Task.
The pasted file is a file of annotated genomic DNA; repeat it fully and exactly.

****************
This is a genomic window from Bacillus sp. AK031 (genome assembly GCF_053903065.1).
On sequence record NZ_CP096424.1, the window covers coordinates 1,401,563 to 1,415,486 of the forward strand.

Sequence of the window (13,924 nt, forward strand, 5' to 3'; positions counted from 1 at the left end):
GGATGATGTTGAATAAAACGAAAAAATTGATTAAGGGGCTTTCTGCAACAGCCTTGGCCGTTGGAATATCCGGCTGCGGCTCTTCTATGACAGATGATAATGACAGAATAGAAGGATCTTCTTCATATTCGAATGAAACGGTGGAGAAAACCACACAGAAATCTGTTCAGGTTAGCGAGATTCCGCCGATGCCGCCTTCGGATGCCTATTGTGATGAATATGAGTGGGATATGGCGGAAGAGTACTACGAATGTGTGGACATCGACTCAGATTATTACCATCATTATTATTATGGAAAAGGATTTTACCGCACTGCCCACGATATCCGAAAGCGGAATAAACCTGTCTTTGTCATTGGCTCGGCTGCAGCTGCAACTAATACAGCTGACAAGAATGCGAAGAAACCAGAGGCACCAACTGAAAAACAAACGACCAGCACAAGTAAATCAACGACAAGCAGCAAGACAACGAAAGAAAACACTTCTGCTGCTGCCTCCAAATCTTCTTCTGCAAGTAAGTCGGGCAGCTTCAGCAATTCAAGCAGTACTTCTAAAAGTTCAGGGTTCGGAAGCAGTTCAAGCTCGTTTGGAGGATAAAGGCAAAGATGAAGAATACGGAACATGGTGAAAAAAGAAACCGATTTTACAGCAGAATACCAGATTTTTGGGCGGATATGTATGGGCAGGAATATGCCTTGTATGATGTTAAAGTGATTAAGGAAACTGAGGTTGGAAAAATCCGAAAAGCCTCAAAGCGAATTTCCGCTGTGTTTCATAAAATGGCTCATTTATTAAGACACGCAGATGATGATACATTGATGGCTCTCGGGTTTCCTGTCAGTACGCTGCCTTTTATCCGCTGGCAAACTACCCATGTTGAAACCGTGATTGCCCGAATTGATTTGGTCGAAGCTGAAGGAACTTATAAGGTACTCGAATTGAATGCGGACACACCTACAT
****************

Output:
This is a genomic window from Bacillus sp. AK031 (genome assembly GCF_053903065.1).
On sequence record NZ_CP096424.1, the window covers coordinates 1,401,563 to 1,415,486 of the forward strand.

Sequence of the window (13,924 nt, forward strand, 5' to 3'; positions counted from 1 at the left end):
GGATGATGTTGAATAAAACGAAAAAATTGATTAAGGGGCTTTCTGCAACAGCCTTGGCCGTTGGAATATCCGGCTGCGGCTCTTCTATGACAGATGATAATGACAGAATAGAAGGATCTTCTTCATATTCGAATGAAACGGTGGAGAAAACCACACAGAAATCTGTTCAGGTTAGCGAGATTCCGCCGATGCCGCCTTCGGATGCCTATTGTGATGAATATGAGTGGGATATGGCGGAAGAGTACTACGAATGTGTGGACATCGACTCAGATTATTACCATCATTATTATTATGGAAAAGGATTTTACCGCACTGCCCACGATATCCGAAAGCGGAATAAACCTGTCTTTGTCATTGGCTCGGCTGCAGCTGCAACTAATACAGCTGACAAGAATGCGAAGAAACCAGAGGCACCAACTGAAAAACAAACGACCAGCACAAGTAAATCAACGACAAGCAGCAAGACAACGAAAGAAAACACTTCTGCTGCTGCCTCCAAATCTTCTTCTGCAAGTAAGTCGGGCAGCTTCAGCAATTCAAGCAGTACTTCTAAAAGTTCAGGGTTCGGAAGCAGTTCAAGCTCGTTTGGAGGATAAAGGCAAAGATGAAGAATACGGAACATGGTGAAAAAAGAAACCGATTTTACAGCAGAATACCAGATTTTTGGGCGGATATGTATGGGCAGGAATATGCCTTGTATGATGTTAAAGTGATTAAGGAAACTGAGGTTGGAAAAATCCGAAAAGCCTCAAAGCGAATTTCCGCTGTGTTTCATAAAATGGCTCATTTATTAAGACACGCAGATGATGATACATTGATGGCTCTCGGGTTTCCTGTCAGTACGCTGCCTTTTATCCGCTGGCAAACTACCCATGTTGAAACCGTGATTGCCCGAATTGATTTGGTCGAAGCTGAAGGAACTTATAAGGTACTCGAATTGAATGCGGACACACCTACAT